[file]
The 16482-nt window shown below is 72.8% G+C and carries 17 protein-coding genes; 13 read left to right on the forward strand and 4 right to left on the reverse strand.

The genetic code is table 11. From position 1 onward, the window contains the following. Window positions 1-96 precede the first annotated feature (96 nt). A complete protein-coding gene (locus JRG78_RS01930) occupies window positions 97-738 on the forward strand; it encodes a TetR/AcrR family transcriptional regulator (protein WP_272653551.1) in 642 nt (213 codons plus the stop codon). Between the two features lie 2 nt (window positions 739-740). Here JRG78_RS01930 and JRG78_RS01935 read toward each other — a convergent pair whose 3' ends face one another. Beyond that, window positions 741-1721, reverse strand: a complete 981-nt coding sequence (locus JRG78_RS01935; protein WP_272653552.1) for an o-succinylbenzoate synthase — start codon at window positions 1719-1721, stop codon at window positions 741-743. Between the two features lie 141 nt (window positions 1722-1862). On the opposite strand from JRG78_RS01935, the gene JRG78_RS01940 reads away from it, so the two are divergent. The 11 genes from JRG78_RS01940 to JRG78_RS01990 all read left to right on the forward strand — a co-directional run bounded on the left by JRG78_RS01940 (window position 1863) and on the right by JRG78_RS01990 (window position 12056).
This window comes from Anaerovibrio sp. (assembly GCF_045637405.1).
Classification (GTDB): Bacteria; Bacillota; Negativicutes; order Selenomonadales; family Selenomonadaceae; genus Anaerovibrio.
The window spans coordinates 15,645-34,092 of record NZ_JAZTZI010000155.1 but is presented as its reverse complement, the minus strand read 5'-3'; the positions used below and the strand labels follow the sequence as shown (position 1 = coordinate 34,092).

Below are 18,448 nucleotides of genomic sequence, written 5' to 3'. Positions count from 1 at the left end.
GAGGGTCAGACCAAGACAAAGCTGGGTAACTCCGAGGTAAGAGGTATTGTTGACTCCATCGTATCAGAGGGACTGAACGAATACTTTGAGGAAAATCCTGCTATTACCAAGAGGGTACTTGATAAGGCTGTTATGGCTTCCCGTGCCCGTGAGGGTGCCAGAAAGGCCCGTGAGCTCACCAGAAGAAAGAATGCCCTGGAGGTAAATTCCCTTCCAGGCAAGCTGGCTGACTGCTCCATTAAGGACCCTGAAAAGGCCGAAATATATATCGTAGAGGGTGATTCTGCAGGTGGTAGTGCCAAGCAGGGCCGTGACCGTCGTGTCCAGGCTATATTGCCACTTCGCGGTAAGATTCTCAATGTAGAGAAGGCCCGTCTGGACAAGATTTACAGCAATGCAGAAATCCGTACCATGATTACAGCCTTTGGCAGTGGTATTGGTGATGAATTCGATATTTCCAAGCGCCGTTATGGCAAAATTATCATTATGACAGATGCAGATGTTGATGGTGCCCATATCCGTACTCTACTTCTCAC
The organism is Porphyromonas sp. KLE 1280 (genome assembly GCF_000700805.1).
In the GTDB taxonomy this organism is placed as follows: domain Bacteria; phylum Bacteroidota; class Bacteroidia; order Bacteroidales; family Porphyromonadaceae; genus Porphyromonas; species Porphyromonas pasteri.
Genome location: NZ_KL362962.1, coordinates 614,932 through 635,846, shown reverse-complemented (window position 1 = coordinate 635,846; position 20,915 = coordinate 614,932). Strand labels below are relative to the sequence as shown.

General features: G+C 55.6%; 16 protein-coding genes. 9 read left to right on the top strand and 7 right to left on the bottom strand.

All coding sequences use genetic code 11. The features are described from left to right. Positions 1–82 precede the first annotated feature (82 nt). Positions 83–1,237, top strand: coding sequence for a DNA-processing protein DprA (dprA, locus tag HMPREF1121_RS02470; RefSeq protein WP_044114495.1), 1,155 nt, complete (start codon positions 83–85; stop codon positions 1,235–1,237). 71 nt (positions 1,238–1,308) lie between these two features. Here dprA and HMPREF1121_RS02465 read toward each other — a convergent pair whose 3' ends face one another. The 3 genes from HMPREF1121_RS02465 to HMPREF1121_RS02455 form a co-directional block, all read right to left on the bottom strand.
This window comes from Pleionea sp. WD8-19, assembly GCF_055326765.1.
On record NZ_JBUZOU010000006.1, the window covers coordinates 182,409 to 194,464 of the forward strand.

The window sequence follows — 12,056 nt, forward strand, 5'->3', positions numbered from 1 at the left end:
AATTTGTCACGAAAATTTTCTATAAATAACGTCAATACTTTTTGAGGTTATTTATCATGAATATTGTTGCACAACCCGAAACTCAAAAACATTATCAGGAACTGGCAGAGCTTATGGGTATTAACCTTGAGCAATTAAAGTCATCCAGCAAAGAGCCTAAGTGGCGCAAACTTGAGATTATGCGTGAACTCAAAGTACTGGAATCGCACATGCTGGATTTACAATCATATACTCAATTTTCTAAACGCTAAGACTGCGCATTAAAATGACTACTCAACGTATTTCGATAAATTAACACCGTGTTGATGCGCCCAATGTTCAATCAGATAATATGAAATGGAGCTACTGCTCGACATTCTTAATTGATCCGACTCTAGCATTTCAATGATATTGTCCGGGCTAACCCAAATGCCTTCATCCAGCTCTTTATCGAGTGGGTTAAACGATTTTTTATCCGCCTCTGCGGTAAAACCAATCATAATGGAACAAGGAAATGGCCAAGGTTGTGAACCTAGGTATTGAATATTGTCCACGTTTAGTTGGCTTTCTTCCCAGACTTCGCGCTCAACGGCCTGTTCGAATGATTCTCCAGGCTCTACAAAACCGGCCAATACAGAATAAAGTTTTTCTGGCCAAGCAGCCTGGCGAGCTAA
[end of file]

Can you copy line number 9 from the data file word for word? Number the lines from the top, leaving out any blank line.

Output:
In the GTDB taxonomy this organism is placed as follows: domain Bacteria; phylum Bacteroidota; class Bacteroidia; order Bacteroidales; family Porphyromonadaceae; genus Porphyromonas; species Porphyromonas pasteri.